Bil’s rating (out of 5): BBB. Italy, 1965. Vides Cinematografica. Story and Screenplay by Suso Cecchi D’Amico, Enrico Medioli, Luchino Visconti. Cinematography by Armando Nannuzzi. Produced by Franco Cristaldi. Production Design by Mario Garbuglia. Costume Design by Bice Brichetto. Film Editing by Mario Serandrei.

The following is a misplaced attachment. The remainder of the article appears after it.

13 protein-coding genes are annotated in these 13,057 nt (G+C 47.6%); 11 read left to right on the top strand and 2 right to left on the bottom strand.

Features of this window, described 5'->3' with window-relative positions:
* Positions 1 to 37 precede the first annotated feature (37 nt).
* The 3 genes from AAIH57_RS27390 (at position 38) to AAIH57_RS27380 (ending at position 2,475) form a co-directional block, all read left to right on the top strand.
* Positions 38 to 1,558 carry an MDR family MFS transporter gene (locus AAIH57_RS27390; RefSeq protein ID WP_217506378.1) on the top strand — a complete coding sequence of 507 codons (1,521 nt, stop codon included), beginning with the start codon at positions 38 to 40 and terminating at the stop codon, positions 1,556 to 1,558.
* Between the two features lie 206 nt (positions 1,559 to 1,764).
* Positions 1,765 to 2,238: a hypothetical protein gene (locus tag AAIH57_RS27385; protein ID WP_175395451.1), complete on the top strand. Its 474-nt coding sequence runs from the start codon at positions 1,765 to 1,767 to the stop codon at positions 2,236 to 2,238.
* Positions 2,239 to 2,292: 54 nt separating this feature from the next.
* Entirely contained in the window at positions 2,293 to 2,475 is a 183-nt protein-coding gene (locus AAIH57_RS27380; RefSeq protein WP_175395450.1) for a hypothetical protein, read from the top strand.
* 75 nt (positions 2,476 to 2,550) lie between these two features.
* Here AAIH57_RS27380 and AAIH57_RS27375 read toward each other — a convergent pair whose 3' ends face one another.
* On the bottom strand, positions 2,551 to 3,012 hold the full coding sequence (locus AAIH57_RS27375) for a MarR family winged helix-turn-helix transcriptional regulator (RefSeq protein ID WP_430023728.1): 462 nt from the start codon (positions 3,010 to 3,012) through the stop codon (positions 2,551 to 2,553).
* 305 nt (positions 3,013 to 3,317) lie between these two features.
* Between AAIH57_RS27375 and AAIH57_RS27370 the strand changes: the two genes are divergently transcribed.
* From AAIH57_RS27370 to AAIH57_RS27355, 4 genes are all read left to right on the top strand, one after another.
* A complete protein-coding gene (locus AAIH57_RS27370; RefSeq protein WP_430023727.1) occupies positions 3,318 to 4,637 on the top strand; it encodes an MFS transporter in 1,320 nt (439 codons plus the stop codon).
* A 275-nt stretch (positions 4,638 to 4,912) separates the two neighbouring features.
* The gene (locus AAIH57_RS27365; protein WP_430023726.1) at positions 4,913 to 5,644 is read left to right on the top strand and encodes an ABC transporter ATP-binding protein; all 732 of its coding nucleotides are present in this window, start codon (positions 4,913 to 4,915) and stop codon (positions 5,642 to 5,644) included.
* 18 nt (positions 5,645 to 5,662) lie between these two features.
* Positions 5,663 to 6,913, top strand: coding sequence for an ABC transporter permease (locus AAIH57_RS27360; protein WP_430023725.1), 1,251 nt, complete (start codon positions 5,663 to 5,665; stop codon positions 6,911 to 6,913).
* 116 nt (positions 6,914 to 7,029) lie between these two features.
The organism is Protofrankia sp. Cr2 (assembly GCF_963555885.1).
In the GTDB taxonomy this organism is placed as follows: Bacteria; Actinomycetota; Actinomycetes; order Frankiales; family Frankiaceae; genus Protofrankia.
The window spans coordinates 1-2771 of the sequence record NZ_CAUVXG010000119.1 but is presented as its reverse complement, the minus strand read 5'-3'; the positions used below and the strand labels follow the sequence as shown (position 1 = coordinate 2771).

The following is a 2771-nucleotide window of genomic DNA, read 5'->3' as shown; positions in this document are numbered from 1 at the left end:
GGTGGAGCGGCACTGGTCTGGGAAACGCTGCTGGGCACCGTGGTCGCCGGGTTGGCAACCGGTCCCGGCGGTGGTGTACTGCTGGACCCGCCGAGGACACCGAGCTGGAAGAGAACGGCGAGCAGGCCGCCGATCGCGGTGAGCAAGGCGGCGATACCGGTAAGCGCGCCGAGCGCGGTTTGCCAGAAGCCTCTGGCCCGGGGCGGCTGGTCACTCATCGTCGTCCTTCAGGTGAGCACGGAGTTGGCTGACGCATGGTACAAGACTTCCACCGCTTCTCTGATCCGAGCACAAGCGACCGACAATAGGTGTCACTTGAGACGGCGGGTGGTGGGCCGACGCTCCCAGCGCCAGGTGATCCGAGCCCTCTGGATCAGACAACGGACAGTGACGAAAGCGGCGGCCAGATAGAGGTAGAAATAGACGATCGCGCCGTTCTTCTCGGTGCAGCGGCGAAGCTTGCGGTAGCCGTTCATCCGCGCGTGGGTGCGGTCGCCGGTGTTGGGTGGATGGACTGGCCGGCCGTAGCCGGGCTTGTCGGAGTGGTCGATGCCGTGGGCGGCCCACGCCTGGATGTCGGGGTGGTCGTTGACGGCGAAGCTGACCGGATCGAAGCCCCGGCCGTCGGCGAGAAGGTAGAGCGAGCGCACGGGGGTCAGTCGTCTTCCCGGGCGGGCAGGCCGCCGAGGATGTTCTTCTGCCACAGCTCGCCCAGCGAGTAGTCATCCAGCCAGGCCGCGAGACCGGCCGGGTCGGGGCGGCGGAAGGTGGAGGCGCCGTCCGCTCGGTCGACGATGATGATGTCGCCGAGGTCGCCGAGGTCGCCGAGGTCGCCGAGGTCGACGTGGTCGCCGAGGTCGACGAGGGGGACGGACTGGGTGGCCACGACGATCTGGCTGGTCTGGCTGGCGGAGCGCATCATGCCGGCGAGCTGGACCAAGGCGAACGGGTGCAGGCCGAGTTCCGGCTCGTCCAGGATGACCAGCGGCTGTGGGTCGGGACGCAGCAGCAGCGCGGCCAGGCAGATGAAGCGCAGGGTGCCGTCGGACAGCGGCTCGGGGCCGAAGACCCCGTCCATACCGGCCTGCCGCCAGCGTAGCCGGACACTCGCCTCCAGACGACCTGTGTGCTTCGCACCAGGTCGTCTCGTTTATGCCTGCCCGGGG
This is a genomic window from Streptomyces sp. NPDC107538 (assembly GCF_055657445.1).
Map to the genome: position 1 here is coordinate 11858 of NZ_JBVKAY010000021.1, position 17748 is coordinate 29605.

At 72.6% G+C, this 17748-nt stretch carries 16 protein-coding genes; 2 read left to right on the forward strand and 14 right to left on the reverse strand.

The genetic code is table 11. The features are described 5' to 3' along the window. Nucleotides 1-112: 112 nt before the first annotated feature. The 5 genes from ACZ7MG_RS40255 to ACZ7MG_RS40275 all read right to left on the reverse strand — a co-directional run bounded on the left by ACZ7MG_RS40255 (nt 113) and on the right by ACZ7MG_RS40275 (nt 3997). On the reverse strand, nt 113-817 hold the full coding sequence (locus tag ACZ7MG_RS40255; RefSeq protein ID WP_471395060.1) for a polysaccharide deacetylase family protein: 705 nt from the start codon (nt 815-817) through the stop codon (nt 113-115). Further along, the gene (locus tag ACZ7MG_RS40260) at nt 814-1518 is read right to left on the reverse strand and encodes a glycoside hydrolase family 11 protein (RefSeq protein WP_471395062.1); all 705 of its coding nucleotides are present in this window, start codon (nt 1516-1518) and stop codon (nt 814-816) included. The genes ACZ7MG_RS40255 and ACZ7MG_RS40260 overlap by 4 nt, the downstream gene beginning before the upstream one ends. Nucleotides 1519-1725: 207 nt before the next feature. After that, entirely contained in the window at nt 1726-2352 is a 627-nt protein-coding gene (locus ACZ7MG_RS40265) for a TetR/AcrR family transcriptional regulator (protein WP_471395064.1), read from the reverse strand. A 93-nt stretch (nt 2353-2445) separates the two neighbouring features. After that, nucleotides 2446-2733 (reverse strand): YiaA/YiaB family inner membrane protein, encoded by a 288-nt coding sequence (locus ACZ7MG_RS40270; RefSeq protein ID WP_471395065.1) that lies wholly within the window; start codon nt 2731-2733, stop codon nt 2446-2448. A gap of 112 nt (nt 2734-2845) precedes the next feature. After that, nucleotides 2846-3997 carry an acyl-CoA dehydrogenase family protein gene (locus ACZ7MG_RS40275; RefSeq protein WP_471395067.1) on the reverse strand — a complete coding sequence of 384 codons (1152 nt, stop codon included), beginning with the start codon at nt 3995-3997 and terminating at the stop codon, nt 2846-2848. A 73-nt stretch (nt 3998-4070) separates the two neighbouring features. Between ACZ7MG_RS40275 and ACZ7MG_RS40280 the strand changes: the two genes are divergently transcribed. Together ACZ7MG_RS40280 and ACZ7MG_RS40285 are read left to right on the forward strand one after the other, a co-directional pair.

Claudia Cardinale brings her American husband to her childhood home, a giant estate owned by her crumbling aristocratic family. There she is reunited with her brother (Jean Sorel), whom she hasn’t seen in a long time and who brings her back to a time in her life before she had anything as healthy as marriage in her life. Their mother lives in a private villa after suffering a nervous breakdown, her children continuing to believe that she was responsible for denouncing their Jewish father years ago and getting him killed by Nazis. This deeply introspective film by Luchino Visconti has much going for it, a probing theme and some gorgeously intricate cinematography. Some audiences will be frustrated by the stunted growth of the story though, as it focuses more on character conflict than actually developing the story to satisfying conclusion. Cardinale is stunning.